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box johnson



Joined: 25 Nov 2008
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Sotomayor nominated to Supreme Court  Reply with quote  

Obama nailed it? Conservatives are already grumbling...
Post Tue May 26, 2009 11:46 am
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zeem



Joined: 29 Apr 2003
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Quote:


http://www.slate.com/id/2219036/
Checking the BoxesObama's calculus in choosing Sonia Sotomayor for the Supreme Court.
By John DickersonPosted Tuesday, May 26, 2009, at 11:15 AM ET

Checking boxes: That's the crude shorthand that usually attends a president's Supreme Court pick. By picking Judge Sonia Sotomayor, President Obama has checked a lot of boxes.

* Woman: Check. (She'll be the third in history if she makes it.)
* Hispanic: Check. (She's the first Hispanic nominee.)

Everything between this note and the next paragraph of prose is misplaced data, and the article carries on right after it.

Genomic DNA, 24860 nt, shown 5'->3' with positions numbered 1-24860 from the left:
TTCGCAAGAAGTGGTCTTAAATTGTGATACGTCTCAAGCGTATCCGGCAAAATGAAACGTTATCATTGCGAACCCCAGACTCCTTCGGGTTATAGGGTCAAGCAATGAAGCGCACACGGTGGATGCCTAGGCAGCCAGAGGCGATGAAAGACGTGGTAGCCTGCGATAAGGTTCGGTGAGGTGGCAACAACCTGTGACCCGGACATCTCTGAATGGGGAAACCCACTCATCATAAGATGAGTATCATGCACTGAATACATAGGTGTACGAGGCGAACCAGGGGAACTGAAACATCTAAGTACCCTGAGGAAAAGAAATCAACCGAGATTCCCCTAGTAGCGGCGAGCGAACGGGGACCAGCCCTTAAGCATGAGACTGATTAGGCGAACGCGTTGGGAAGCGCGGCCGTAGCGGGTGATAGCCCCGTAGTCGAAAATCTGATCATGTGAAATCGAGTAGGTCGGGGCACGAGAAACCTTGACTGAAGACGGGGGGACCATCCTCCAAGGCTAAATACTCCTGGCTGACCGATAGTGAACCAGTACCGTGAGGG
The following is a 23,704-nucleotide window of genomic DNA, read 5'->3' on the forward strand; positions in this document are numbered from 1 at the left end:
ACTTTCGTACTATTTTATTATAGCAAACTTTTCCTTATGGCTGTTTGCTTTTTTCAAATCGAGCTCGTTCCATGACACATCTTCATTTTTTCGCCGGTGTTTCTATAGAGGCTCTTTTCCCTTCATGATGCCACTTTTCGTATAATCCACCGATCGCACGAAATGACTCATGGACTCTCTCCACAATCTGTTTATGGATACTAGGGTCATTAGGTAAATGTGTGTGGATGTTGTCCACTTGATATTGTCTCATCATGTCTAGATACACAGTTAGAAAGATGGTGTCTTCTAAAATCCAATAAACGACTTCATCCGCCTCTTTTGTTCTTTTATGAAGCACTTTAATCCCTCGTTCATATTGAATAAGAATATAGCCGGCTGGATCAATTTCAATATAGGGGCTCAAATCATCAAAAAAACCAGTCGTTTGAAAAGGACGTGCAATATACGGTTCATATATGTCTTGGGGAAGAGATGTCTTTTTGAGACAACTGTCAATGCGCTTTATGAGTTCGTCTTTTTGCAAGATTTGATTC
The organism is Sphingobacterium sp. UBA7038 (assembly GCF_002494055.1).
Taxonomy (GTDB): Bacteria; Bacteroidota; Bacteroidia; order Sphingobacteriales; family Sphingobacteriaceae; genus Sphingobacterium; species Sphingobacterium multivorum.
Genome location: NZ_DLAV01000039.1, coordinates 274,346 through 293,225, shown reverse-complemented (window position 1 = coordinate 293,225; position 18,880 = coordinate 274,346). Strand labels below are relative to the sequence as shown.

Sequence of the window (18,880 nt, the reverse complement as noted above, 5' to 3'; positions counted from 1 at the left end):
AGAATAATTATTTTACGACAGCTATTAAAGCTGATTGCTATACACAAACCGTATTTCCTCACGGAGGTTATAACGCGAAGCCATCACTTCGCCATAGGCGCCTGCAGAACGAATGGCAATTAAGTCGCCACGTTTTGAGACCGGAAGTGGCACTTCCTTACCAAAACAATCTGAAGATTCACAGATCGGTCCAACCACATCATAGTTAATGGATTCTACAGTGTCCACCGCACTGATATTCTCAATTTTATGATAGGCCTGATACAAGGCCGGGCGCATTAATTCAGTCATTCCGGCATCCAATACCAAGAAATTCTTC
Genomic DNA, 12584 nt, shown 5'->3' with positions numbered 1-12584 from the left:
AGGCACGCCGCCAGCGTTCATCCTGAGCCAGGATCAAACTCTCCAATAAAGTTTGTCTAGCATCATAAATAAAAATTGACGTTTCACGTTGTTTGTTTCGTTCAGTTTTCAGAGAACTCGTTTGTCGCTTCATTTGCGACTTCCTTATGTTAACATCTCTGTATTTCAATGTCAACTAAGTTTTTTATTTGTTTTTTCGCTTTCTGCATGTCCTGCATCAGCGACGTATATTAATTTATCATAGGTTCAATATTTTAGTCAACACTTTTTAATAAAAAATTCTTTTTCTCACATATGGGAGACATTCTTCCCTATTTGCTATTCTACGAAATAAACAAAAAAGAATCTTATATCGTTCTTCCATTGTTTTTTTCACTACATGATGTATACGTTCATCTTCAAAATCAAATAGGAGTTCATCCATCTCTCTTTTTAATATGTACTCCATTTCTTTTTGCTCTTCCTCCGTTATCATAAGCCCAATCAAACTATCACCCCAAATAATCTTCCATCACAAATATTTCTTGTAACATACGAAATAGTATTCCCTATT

* Bipartisan: Check. (She was first nominated by President George H.W. Bush.)
* Experienced: Check. (She's been confirmed by the Senate twice and has more federal judicial experience than those sitting on the court did when they were nominated.)
* Liberal: Check.
* Smart: Check. (She graduated summa cum laude from Princeton and has a law degree from Yale.)
* Legal range: Check. (She has been a prosecutor, trial judge, and private lawyer.)
* Biography: Check and check. (Obama praised her "extraordinary journey." Sotomayor grew up in a housing project and lost her father at age 9.)

As a bonus, Sotomayor is even credited with saving baseball. No word yet on her stance on apple pie.